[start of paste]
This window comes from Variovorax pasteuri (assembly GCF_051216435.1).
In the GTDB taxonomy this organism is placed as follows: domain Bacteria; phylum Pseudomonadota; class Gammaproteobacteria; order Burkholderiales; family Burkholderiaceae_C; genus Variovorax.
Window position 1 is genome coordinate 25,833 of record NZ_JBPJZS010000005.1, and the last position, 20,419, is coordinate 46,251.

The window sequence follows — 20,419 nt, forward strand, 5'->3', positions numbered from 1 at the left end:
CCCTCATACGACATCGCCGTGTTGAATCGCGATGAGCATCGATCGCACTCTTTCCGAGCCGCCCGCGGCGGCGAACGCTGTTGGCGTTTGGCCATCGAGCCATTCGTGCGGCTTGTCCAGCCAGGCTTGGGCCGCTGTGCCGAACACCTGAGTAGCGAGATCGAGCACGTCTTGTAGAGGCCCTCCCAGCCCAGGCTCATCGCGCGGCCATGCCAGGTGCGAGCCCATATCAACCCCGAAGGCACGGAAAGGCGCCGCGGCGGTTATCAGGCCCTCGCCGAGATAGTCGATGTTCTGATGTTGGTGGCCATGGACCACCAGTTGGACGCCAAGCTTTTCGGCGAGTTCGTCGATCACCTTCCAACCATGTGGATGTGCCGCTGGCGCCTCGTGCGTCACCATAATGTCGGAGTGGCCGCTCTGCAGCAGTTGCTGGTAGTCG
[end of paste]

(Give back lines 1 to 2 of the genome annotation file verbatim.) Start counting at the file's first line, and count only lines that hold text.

This window comes from Variovorax pasteuri (assembly GCF_051216435.1).
In the GTDB taxonomy this organism is placed as follows: domain Bacteria; phylum Pseudomonadota; class Gammaproteobacteria; order Burkholderiales; family Burkholderiaceae_C; genus Variovorax.